One of the advantages of the process according to the invention is to provide microspheres whose residual content of toxic solvent, such as dichloromethane, is very low (in particular lower than 1.5%).

In an improved embodiment of the process according to the invention particularly useful when the said first solvent for the polymer is a toxic solvent, the level of residual solvent may be reduced if the aqueous dispersant phase comprises a third nontoxic solvent miscible with water and miscible with the said first solvent for the polymer. This third solvent is added to the aqueous dispersant phase of the emulsion before the onset of the formation of this emulsion. This addition of such a third solvent makes it possible to promote the removal of the first solvent for the polymer by a better extraction of the latter towards the aqueous phase with which it is otherwise immiscible. The residual level of the solvent for the polymer in the microspheres is thus thereby reduced.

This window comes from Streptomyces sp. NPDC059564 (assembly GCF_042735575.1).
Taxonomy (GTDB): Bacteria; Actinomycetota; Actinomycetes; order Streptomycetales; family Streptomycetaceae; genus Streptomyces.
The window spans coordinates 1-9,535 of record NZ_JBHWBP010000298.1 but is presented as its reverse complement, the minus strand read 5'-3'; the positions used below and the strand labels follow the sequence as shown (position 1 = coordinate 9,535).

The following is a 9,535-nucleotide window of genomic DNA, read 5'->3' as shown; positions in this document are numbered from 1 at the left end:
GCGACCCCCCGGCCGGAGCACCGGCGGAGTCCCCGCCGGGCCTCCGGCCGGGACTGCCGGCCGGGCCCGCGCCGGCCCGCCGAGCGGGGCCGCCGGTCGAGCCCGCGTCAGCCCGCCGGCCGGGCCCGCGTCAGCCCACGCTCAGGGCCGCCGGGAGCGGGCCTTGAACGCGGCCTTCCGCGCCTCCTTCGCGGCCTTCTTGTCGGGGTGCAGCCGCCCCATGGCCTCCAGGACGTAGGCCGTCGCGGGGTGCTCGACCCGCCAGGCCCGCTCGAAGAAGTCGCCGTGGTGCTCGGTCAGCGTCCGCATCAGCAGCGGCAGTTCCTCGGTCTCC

The said third solvent is added to the aqueous phase in proportions which continue to make possible the emulsion and the dissolution of the emulsifying agent in this same aqueous phase.

When the solvent for the polymer is dichloromethane, ethanol is advantageously used as said third solvent in a proportion ranging up to 20% by volume of the aqueous phase. The residual level of dichloromethane in the microspheres is thereby considerably reduced, for example to 0.2% relative to the dry weight of the microspheres.